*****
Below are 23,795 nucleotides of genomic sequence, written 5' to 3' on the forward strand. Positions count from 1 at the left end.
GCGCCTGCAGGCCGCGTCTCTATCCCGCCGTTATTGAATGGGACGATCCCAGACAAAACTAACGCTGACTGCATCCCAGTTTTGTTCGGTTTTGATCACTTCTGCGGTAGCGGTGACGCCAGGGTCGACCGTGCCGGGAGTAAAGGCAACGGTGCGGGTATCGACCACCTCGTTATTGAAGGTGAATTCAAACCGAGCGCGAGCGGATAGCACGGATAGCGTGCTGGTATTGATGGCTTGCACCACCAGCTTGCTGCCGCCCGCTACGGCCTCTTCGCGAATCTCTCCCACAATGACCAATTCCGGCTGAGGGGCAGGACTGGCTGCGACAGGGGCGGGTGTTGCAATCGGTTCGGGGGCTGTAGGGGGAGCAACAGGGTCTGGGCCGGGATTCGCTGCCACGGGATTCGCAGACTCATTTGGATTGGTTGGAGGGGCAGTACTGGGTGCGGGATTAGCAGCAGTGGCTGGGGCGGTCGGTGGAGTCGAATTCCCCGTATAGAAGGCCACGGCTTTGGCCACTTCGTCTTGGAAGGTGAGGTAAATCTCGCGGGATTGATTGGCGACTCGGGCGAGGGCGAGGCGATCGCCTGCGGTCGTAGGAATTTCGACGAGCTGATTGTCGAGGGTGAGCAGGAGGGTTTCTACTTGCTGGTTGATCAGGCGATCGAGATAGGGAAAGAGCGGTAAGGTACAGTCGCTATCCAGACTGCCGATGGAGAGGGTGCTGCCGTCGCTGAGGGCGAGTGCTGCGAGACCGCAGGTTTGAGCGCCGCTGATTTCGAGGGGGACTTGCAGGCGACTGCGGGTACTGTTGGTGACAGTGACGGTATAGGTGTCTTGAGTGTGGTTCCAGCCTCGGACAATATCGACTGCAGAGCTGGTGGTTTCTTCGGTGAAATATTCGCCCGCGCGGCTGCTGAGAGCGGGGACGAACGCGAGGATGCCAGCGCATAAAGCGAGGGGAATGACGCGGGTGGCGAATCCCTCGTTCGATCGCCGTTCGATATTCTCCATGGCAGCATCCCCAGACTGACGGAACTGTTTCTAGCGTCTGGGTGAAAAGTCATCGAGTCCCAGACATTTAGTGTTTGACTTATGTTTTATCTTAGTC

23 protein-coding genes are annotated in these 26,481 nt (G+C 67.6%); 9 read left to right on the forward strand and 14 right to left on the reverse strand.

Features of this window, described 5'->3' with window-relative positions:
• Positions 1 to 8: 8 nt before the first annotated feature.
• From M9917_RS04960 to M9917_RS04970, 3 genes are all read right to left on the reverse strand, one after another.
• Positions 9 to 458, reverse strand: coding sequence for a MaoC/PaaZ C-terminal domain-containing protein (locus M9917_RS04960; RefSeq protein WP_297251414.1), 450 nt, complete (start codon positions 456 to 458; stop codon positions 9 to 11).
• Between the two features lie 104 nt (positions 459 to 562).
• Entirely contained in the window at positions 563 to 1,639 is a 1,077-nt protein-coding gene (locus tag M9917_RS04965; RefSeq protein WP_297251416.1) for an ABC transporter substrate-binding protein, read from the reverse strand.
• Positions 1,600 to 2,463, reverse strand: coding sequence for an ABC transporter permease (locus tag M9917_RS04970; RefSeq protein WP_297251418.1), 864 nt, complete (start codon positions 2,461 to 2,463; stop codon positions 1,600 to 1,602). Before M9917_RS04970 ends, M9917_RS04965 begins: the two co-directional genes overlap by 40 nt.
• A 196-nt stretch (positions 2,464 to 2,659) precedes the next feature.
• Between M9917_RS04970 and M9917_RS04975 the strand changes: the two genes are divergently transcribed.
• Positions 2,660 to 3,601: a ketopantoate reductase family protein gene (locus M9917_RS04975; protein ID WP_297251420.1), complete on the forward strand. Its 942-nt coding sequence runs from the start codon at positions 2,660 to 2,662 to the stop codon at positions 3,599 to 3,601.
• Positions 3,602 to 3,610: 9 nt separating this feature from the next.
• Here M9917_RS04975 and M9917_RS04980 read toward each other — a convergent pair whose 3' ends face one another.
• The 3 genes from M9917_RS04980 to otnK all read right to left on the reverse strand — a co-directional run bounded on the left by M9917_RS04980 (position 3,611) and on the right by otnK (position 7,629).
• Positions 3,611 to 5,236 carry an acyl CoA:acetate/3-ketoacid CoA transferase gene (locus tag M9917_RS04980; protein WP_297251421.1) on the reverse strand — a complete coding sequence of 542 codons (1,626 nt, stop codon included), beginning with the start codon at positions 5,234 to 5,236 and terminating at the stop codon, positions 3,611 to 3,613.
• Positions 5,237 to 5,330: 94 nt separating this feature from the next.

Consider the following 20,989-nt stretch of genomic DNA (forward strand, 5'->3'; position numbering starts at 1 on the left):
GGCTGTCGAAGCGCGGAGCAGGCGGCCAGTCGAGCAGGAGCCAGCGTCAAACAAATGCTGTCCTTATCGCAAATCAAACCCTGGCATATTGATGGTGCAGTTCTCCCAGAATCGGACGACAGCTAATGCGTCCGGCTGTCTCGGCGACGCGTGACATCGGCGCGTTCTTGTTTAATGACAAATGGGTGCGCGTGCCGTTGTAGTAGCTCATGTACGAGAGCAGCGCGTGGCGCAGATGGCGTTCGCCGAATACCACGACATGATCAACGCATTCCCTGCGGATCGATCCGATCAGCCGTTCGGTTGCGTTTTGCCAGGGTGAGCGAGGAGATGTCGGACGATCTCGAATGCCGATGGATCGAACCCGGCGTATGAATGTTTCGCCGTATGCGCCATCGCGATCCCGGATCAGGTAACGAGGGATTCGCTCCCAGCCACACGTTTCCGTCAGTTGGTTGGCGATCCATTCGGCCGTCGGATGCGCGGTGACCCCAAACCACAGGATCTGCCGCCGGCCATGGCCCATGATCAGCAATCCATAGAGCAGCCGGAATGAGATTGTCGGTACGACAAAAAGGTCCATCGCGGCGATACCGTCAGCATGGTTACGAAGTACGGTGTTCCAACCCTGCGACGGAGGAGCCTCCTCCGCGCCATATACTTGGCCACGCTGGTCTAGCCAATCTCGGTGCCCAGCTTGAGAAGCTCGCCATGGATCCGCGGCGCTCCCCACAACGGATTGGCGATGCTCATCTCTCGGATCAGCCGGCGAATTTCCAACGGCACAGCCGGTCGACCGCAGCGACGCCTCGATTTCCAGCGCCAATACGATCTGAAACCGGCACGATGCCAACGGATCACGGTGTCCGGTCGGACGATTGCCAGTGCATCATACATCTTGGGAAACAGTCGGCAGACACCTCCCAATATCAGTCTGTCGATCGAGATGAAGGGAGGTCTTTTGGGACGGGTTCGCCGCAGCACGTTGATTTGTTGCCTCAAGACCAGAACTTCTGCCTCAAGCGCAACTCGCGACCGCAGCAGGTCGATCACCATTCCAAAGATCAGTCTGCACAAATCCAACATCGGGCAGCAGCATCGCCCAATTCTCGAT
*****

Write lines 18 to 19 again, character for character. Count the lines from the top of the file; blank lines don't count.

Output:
• Positions 5,237 to 5,330: 94 nt separating this feature from the next.

Consider the following 20,989-nt stretch of genomic DNA (forward strand, 5'->3'; position numbering starts at 1 on the left):